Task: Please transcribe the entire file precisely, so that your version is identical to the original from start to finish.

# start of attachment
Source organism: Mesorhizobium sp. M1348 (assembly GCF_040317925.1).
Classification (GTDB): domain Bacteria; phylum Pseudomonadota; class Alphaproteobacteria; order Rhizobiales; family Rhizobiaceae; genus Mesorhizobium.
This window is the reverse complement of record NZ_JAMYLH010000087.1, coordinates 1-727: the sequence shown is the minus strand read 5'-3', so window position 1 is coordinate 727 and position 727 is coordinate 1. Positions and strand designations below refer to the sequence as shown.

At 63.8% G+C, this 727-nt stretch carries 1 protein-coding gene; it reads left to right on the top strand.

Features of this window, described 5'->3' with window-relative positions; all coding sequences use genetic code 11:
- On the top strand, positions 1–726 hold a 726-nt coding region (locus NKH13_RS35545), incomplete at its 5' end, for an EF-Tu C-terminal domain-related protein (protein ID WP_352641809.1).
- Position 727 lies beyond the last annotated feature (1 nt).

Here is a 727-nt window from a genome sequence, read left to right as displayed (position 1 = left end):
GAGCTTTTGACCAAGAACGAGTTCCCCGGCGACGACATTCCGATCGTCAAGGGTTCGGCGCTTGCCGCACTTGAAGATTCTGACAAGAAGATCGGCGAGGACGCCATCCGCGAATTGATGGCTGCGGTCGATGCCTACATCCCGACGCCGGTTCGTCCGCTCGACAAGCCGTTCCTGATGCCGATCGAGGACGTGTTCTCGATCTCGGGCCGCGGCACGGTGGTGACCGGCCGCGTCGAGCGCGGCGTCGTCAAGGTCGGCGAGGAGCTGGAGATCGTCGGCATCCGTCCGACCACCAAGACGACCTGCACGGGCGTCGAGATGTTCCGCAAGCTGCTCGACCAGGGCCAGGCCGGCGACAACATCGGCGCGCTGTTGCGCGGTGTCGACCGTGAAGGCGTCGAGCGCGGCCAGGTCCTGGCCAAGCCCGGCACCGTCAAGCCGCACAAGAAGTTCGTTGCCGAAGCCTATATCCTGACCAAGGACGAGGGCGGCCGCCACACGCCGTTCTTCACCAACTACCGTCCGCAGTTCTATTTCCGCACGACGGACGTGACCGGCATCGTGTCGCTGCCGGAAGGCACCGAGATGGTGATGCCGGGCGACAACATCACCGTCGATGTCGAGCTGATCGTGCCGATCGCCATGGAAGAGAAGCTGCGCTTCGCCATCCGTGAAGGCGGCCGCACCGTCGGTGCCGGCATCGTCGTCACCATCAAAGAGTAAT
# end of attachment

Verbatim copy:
Source organism: Mesorhizobium sp. M1348 (assembly GCF_040317925.1).
Classification (GTDB): domain Bacteria; phylum Pseudomonadota; class Alphaproteobacteria; order Rhizobiales; family Rhizobiaceae; genus Mesorhizobium.
This window is the reverse complement of record NZ_JAMYLH010000087.1, coordinates 1-727: the sequence shown is the minus strand read 5'-3', so window position 1 is coordinate 727 and position 727 is coordinate 1. Positions and strand designations below refer to the sequence as shown.

At 63.8% G+C, this 727-nt stretch carries 1 protein-coding gene; it reads left to right on the top strand.

Features of this window, described 5'->3' with window-relative positions; all coding sequences use genetic code 11:
- On the top strand, positions 1–726 hold a 726-nt coding region (locus NKH13_RS35545), incomplete at its 5' end, for an EF-Tu C-terminal domain-related protein (protein ID WP_352641809.1).
- Position 727 lies beyond the last annotated feature (1 nt).

Here is a 727-nt window from a genome sequence, read left to right as displayed (position 1 = left end):
GAGCTTTTGACCAAGAACGAGTTCCCCGGCGACGACATTCCGATCGTCAAGGGTTCGGCGCTTGCCGCACTTGAAGATTCTGACAAGAAGATCGGCGAGGACGCCATCCGCGAATTGATGGCTGCGGTCGATGCCTACATCCCGACGCCGGTTCGTCCGCTCGACAAGCCGTTCCTGATGCCGATCGAGGACGTGTTCTCGATCTCGGGCCGCGGCACGGTGGTGACCGGCCGCGTCGAGCGCGGCGTCGTCAAGGTCGGCGAGGAGCTGGAGATCGTCGGCATCCGTCCGACCACCAAGACGACCTGCACGGGCGTCGAGATGTTCCGCAAGCTGCTCGACCAGGGCCAGGCCGGCGACAACATCGGCGCGCTGTTGCGCGGTGTCGACCGTGAAGGCGTCGAGCGCGGCCAGGTCCTGGCCAAGCCCGGCACCGTCAAGCCGCACAAGAAGTTCGTTGCCGAAGCCTATATCCTGACCAAGGACGAGGGCGGCCGCCACACGCCGTTCTTCACCAACTACCGTCCGCAGTTCTATTTCCGCACGACGGACGTGACCGGCATCGTGTCGCTGCCGGAAGGCACCGAGATGGTGATGCCGGGCGACAACATCACCGTCGATGTCGAGCTGATCGTGCCGATCGCCATGGAAGAGAAGCTGCGCTTCGCCATCCGTGAAGGCGGCCGCACCGTCGGTGCCGGCATCGTCGTCACCATCAAAGAGTAAT